Guide to Native Bees in North Carolina

Here is a “honey” of a bee book that can be a guide to the identification of some of the more than 500 “other” North Carolina native bee species visiting the flowers in pollination gardens or flower beds. This book is published and distributed by UNC Press for NC State Extension and is described as follows:

“Identifying bees on the wing is known to be tricky. The Bees of North Carolina: An Identification Guide is a beginner’s resource designed to help quickly and generally identify native bees in North Carolina. Developed by experts at NC State Extension, it provides an overview of some of the most common groups of bees in the state. The guide will help users learn to recognize bees according to key characteristics and, eventually, according to their overall appearance.”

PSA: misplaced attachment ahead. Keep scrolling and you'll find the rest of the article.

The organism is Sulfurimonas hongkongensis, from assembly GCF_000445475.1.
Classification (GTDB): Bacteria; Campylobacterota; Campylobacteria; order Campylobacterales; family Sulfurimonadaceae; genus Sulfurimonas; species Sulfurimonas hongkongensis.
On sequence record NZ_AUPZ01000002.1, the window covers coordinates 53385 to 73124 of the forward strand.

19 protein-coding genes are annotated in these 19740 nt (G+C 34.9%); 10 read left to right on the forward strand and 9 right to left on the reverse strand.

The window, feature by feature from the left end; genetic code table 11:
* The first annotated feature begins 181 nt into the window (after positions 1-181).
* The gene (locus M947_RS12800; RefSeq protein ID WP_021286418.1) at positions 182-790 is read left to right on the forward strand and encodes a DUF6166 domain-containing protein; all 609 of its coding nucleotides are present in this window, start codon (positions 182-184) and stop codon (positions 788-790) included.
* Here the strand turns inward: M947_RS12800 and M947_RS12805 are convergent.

Thanks are due to authors Hannah Levenson, Graduate Research Associate, Entomology & Plant Pathology at NC State University and Dr. Elsa Youngsteadt, Assistant Professor, Extension Urban Ecology Specialist, for this excellent publication. The authors mention that even in December and January, you may often see Small Carpenter Bees (Ceratina), Sweat Bees (Lasioglossum) and Metallic Green Sweat Bees (Augochlora) out foraging with your honey bees on warm days.

The guide is available now to download as a FREE pdf file HERE

Paperback copies will be available from UNC Press for $14 in January 2020 and are available for pre-order HERE

Here are a few selected images of native bees that have visited our Burlington apiary and garden.

Female Cuckoo Leafcutter bee (Coelioxys) on Anise hyssop (Agastache foeniculum)

Mining Bee (Andrena) on Serviceberry (Amelanchier arborea)

Long-horned bee (Melissodes bimaculatus) on Mexican Sunflower (Tithonia rotundifolia)

Metallic Green Sweat Bee (Augochlora) on Cranesbill Geranium (Geranium maculatum)

Sweat Bee (Halictus ligatus) on Black-eyed Susan (Rudbeckia hirta)

American Bumble Bee (Bombus pensylvanicus) nectaring on Giant Blue Lobelia (Lobelia siphilitica)